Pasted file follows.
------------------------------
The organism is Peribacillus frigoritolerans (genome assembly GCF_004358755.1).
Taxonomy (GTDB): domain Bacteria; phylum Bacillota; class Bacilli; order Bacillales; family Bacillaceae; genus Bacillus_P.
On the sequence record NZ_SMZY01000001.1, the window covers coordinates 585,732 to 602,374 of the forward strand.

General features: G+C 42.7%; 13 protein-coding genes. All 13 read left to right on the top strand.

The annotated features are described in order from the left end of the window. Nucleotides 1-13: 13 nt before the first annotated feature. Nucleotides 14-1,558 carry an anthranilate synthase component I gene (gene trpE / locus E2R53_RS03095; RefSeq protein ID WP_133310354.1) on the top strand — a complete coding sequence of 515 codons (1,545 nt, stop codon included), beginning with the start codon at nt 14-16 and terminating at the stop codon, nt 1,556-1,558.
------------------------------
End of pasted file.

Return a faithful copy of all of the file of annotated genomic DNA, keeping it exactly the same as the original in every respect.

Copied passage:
The organism is Peribacillus frigoritolerans (genome assembly GCF_004358755.1).
Taxonomy (GTDB): domain Bacteria; phylum Bacillota; class Bacilli; order Bacillales; family Bacillaceae; genus Bacillus_P.
On the sequence record NZ_SMZY01000001.1, the window covers coordinates 585,732 to 602,374 of the forward strand.

General features: G+C 42.7%; 13 protein-coding genes. All 13 read left to right on the top strand.

The annotated features are described in order from the left end of the window. Nucleotides 1-13: 13 nt before the first annotated feature. Nucleotides 14-1,558 carry an anthranilate synthase component I gene (gene trpE / locus E2R53_RS03095; RefSeq protein ID WP_133310354.1) on the top strand — a complete coding sequence of 515 codons (1,545 nt, stop codon included), beginning with the start codon at nt 14-16 and terminating at the stop codon, nt 1,556-1,558.